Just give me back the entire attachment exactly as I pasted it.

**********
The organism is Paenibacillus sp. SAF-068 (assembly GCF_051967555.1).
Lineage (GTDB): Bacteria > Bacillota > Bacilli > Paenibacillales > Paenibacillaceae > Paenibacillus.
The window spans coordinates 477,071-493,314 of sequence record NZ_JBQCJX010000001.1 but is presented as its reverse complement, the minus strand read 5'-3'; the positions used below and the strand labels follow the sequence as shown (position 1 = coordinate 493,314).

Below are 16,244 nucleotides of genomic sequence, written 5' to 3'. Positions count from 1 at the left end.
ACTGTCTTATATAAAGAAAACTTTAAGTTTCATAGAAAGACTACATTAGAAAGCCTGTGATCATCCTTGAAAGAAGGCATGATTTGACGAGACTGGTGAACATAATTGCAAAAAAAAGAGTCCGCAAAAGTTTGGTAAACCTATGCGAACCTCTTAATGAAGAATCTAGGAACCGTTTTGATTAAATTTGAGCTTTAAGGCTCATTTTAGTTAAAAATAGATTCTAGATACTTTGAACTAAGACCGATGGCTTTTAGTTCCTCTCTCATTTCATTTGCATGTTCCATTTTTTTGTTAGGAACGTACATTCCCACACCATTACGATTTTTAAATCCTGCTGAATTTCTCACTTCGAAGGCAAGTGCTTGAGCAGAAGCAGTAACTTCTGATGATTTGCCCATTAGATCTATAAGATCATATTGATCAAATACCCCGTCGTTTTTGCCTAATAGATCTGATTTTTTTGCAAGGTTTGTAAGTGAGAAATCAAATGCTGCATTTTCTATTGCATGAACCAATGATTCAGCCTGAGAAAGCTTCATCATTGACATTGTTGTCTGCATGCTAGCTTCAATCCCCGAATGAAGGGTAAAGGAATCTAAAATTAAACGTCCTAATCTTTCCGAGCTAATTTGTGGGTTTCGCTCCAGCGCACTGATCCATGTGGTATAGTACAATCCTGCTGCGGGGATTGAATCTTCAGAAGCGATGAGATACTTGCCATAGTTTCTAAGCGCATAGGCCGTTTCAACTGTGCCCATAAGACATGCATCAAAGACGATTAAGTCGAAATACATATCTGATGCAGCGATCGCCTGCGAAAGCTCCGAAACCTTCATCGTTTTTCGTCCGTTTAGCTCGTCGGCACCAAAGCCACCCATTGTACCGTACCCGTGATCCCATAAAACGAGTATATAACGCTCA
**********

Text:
The organism is Paenibacillus sp. SAF-068 (assembly GCF_051967555.1).
Lineage (GTDB): Bacteria > Bacillota > Bacilli > Paenibacillales > Paenibacillaceae > Paenibacillus.
The window spans coordinates 477,071-493,314 of sequence record NZ_JBQCJX010000001.1 but is presented as its reverse complement, the minus strand read 5'-3'; the positions used below and the strand labels follow the sequence as shown (position 1 = coordinate 493,314).

Below are 16,244 nucleotides of genomic sequence, written 5' to 3'. Positions count from 1 at the left end.
ACTGTCTTATATAAAGAAAACTTTAAGTTTCATAGAAAGACTACATTAGAAAGCCTGTGATCATCCTTGAAAGAAGGCATGATTTGACGAGACTGGTGAACATAATTGCAAAAAAAAGAGTCCGCAAAAGTTTGGTAAACCTATGCGAACCTCTTAATGAAGAATCTAGGAACCGTTTTGATTAAATTTGAGCTTTAAGGCTCATTTTAGTTAAAAATAGATTCTAGATACTTTGAACTAAGACCGATGGCTTTTAGTTCCTCTCTCATTTCATTTGCATGTTCCATTTTTTTGTTAGGAACGTACATTCCCACACCATTACGATTTTTAAATCCTGCTGAATTTCTCACTTCGAAGGCAAGTGCTTGAGCAGAAGCAGTAACTTCTGATGATTTGCCCATTAGATCTATAAGATCATATTGATCAAATACCCCGTCGTTTTTGCCTAATAGATCTGATTTTTTTGCAAGGTTTGTAAGTGAGAAATCAAATGCTGCATTTTCTATTGCATGAACCAATGATTCAGCCTGAGAAAGCTTCATCATTGACATTGTTGTCTGCATGCTAGCTTCAATCCCCGAATGAAGGGTAAAGGAATCTAAAATTAAACGTCCTAATCTTTCCGAGCTAATTTGTGGGTTTCGCTCCAGCGCACTGATCCATGTGGTATAGTACAATCCTGCTGCGGGGATTGAATCTTCAGAAGCGATGAGATACTTGCCATAGTTTCTAAGCGCATAGGCCGTTTCAACTGTGCCCATAAGACATGCATCAAAGACGATTAAGTCGAAATACATATCTGATGCAGCGATCGCCTGCGAAAGCTCCGAAACCTTCATCGTTTTTCGTCCGTTTAGCTCGTCGGCACCAAAGCCACCCATTGTACCGTACCCGTGATCCCATAAAACGAGTATATAACGCTCA